"Suffrage Worker Appeals for Ballot," Oregon Journal, October 15, 1912, 2.






Mrs. Olive Stott Gabriel, associate editor of the Woman Lawyer’s Journal of New York city, addressed the Stenographers’ Equal Suffrage club last evening at suffrage headquarters in the Selling building.  Mrs. Gabriel is a woman of brilliant mind, strong personality and wide knowledge of matters social and politic.  She is a native daughter of Oregon, and is indefatigable in her efforts to bring about equal suffrage. Mrs. Gabriel said in part:

“I want first to remind you of the value of cooperation among women as well as among men.  Note the minimum number of men in the labor unions of today, yet see what they have accomplished by organized effort in enacting laws for protection, both in regard to safety of machinery, wages, sanitation, etc.  Women, not having the ballot, have no force to use in presenting a petition to remedy conditions under which they labor.  The status of woman is due to the prejudice that has grown out of her position under the common law, which prevails with but slight changes in all the states.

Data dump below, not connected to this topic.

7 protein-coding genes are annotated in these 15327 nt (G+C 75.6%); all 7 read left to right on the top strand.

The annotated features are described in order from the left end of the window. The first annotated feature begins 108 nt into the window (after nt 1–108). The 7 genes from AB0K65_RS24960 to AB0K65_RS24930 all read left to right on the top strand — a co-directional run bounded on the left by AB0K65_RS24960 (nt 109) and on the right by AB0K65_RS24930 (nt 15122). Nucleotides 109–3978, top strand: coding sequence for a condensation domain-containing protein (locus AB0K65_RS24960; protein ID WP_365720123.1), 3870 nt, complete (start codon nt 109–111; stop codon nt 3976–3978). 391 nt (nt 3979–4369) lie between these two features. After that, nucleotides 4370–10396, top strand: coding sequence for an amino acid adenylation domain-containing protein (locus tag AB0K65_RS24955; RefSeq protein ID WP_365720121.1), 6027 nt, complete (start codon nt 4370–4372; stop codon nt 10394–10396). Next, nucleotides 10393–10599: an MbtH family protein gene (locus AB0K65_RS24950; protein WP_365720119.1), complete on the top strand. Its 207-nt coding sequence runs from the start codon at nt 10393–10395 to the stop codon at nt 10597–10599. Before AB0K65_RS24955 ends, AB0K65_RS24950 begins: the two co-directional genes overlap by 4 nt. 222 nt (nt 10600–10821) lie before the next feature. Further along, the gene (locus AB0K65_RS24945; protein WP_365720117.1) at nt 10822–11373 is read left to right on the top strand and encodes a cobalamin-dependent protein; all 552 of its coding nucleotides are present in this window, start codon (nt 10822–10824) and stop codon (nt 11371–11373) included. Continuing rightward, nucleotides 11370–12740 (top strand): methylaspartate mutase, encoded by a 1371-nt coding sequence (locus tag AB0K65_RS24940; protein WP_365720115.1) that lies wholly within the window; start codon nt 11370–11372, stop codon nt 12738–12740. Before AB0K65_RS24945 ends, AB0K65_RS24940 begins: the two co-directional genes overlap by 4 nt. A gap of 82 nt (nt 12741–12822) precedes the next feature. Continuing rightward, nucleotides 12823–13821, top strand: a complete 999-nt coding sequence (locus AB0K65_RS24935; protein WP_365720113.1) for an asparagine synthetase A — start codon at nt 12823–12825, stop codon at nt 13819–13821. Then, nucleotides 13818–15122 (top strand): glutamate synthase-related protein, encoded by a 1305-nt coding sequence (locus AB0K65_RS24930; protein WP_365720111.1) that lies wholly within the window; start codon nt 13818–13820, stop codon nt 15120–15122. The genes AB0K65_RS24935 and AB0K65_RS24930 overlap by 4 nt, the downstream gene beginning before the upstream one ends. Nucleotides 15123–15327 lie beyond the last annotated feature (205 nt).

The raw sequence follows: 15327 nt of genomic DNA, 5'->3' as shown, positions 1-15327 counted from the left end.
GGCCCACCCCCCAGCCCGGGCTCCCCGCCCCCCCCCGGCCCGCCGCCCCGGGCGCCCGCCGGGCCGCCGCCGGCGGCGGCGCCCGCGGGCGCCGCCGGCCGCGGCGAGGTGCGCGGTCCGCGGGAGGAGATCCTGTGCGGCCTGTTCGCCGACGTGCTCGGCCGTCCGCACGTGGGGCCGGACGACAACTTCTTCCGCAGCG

“Whatever liberty women now possess is held only by courtesy, as the power to remove any of the enabling statutes is wholly within the voters’ power.  In only 14 states in the Union do women hold join guardianship in the persons of their children.  This does not give them a voice in the management of their property.  In New York city there are 100,000 school children that are on half time, while in Boston, where women vote on school questions and in Chicago, where Ella Flagg Young is school superintendent, a seat is provided for every child.  These are a few of the advantages which will accrue from suffrage.  The ballot is a responsibility, but it is also a privilege, and one which I feel sure the women of Oregon are anxious to accept.”


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